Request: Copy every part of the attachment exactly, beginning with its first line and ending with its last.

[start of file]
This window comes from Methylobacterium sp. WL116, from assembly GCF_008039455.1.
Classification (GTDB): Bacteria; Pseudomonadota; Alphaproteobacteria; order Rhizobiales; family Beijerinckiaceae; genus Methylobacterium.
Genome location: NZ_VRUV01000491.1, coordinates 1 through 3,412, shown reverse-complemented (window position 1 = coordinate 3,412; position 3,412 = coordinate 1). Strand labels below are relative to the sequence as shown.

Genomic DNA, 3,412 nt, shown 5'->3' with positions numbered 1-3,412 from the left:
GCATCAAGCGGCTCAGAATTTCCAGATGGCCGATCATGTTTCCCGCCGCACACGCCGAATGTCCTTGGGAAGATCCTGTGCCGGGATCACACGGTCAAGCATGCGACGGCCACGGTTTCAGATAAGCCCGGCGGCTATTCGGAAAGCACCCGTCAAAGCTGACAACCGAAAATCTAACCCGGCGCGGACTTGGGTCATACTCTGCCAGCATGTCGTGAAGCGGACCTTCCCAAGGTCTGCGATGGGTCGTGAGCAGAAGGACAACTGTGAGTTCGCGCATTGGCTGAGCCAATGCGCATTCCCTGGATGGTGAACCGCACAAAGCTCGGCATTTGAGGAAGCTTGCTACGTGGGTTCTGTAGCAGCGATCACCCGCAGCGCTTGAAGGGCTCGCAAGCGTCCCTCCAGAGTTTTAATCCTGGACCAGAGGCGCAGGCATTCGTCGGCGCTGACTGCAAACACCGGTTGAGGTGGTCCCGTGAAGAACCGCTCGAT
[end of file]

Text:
This window comes from Methylobacterium sp. WL116, from assembly GCF_008039455.1.
Classification (GTDB): Bacteria; Pseudomonadota; Alphaproteobacteria; order Rhizobiales; family Beijerinckiaceae; genus Methylobacterium.
Genome location: NZ_VRUV01000491.1, coordinates 1 through 3,412, shown reverse-complemented (window position 1 = coordinate 3,412; position 3,412 = coordinate 1). Strand labels below are relative to the sequence as shown.

Genomic DNA, 3,412 nt, shown 5'->3' with positions numbered 1-3,412 from the left:
GCATCAAGCGGCTCAGAATTTCCAGATGGCCGATCATGTTTCCCGCCGCACACGCCGAATGTCCTTGGGAAGATCCTGTGCCGGGATCACACGGTCAAGCATGCGACGGCCACGGTTTCAGATAAGCCCGGCGGCTATTCGGAAAGCACCCGTCAAAGCTGACAACCGAAAATCTAACCCGGCGCGGACTTGGGTCATACTCTGCCAGCATGTCGTGAAGCGGACCTTCCCAAGGTCTGCGATGGGTCGTGAGCAGAAGGACAACTGTGAGTTCGCGCATTGGCTGAGCCAATGCGCATTCCCTGGATGGTGAACCGCACAAAGCTCGGCATTTGAGGAAGCTTGCTACGTGGGTTCTGTAGCAGCGATCACCCGCAGCGCTTGAAGGGCTCGCAAGCGTCCCTCCAGAGTTTTAATCCTGGACCAGAGGCGCAGGCATTCGTCGGCGCTGACTGCAAACACCGGTTGAGGTGGTCCCGTGAAGAACCGCTCGAT